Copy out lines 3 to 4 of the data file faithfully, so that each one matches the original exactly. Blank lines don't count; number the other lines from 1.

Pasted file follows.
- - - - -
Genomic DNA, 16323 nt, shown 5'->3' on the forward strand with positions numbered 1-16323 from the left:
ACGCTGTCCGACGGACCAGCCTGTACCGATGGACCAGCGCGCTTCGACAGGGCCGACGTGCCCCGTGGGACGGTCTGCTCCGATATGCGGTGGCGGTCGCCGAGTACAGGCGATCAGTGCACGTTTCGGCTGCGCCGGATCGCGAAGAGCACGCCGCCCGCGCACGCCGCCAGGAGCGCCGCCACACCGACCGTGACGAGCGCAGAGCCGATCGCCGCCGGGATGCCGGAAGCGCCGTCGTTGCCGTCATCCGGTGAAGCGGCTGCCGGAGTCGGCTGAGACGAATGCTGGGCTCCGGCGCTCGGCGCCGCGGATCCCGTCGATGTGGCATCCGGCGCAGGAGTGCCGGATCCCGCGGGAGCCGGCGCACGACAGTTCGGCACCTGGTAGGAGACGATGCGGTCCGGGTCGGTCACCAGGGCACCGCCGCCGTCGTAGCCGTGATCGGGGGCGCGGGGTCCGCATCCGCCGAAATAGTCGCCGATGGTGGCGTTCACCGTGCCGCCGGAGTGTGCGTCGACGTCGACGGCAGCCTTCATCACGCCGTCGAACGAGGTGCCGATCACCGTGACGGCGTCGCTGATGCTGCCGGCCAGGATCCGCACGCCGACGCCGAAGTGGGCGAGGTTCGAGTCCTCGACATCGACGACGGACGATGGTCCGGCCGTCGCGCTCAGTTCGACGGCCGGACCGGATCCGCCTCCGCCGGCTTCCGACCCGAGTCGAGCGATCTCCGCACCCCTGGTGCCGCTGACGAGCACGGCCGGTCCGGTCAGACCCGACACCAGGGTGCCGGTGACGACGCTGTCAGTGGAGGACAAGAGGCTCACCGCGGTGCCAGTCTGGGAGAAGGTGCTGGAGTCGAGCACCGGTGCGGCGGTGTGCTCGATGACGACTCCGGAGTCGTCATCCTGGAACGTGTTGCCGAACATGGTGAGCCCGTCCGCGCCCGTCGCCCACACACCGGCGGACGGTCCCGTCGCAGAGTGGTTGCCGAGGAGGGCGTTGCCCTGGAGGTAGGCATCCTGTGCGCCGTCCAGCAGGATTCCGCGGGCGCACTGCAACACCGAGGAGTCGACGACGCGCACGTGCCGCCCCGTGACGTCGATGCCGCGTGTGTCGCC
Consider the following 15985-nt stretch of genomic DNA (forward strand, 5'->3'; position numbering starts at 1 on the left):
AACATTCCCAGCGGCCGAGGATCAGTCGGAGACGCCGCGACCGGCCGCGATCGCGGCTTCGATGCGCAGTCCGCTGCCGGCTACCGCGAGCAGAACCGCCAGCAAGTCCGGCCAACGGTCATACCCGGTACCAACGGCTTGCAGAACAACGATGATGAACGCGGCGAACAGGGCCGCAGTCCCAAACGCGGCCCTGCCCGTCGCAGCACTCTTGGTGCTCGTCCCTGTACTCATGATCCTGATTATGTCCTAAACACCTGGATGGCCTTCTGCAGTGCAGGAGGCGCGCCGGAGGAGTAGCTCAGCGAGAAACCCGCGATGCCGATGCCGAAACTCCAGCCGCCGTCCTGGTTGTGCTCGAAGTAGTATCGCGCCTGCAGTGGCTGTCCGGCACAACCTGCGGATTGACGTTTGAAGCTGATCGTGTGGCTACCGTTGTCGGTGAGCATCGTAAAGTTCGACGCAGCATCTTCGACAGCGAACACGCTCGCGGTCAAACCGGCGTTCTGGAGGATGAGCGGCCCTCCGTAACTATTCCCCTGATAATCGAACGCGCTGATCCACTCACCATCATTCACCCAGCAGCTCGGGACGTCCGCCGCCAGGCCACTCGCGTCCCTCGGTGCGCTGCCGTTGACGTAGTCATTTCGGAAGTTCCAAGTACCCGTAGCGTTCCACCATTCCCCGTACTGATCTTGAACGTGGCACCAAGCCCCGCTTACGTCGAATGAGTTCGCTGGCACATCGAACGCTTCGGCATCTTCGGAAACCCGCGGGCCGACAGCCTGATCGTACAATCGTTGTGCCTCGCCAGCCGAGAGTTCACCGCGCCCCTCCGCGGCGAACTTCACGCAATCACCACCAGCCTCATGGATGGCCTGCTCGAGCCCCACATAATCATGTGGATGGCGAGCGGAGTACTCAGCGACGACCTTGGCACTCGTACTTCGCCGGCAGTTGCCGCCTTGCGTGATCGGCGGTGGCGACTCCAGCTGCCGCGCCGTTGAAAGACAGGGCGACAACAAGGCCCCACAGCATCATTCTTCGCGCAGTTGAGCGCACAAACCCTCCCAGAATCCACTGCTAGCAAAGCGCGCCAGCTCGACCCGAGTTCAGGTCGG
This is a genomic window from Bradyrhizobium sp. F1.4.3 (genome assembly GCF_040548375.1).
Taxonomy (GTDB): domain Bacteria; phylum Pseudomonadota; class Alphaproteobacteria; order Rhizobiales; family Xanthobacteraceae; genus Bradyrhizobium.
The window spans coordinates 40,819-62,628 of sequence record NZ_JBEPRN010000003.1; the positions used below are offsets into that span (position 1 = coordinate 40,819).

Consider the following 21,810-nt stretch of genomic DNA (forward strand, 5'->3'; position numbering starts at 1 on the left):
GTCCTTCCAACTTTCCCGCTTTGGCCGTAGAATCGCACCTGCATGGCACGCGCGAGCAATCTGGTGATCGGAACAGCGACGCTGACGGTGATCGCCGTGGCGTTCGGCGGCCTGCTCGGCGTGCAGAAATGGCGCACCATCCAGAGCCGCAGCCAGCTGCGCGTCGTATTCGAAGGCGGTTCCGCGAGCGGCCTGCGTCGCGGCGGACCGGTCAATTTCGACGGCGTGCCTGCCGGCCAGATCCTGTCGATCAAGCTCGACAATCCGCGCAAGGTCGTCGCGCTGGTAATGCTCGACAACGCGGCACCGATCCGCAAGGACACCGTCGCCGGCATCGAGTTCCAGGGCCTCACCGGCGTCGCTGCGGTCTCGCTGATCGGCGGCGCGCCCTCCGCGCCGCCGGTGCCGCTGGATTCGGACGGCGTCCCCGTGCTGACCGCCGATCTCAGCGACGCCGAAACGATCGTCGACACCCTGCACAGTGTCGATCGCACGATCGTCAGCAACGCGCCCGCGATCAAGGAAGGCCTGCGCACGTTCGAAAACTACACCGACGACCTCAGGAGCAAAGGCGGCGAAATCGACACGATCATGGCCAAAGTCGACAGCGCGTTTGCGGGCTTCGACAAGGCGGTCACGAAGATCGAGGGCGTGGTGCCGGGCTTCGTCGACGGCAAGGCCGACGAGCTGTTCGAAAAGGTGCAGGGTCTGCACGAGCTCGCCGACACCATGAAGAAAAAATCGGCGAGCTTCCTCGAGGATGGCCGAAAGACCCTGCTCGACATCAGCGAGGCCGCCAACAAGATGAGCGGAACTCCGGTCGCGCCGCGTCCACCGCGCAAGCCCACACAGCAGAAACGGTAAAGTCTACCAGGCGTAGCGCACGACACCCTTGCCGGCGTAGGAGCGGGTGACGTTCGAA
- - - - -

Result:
Consider the following 15985-nt stretch of genomic DNA (forward strand, 5'->3'; position numbering starts at 1 on the left):
AACATTCCCAGCGGCCGAGGATCAGTCGGAGACGCCGCGACCGGCCGCGATCGCGGCTTCGATGCGCAGTCCGCTGCCGGCTACCGCGAGCAGAACCGCCAGCAAGTCCGGCCAACGGTCATACCCGGTACCAACGGCTTGCAGAACAACGATGATGAACGCGGCGAACAGGGCCGCAGTCCCAAACGCGGCCCTGCCCGTCGCAGCACTCTTGGTGCTCGTCCCTGTACTCATGATCCTGATTATGTCCTAAACACCTGGATGGCCTTCTGCAGTGCAGGAGGCGCGCCGGAGGAGTAGCTCAGCGAGAAACCCGCGATGCCGATGCCGAAACTCCAGCCGCCGTCCTGGTTGTGCTCGAAGTAGTATCGCGCCTGCAGTGGCTGTCCGGCACAACCTGCGGATTGACGTTTGAAGCTGATCGTGTGGCTACCGTTGTCGGTGAGCATCGTAAAGTTCGACGCAGCATCTTCGACAGCGAACACGCTCGCGGTCAAACCGGCGTTCTGGAGGATGAGCGGCCCTCCGTAACTATTCCCCTGATAATCGAACGCGCTGATCCACTCACCATCATTCACCCAGCAGCTCGGGACGTCCGCCGCCAGGCCACTCGCGTCCCTCGGTGCGCTGCCGTTGACGTAGTCATTTCGGAAGTTCCAAGTACCCGTAGCGTTCCACCATTCCCCGTACTGATCTTGAACGTGGCACCAAGCCCCGCTTACGTCGAATGAGTTCGCTGGCACATCGAACGCTTCGGCATCTTCGGAAACCCGCGGGCCGACAGCCTGATCGTACAATCGTTGTGCCTCGCCAGCCGAGAGTTCACCGCGCCCCTCCGCGGCGAACTTCACGCAATCACCACCAGCCTCATGGATGGCCTGCTCGAGCCCCACATAATCATGTGGATGGCGAGCGGAGTACTCAGCGACGACCTTGGCACTCGTACTTCGCCGGCAGTTGCCGCCTTGCGTGATCGGCGGTGGCGACTCCAGCTGCCGCGCCGTTGAAAGACAGGGCGACAACAAGGCCCCACAGCATCATTCTTCGCGCAGTTGAGCGCACAAACCCTCCCAGAATCCACTGCTAGCAAAGCGCGCCAGCTCGACCCGAGTTCAGGTCGG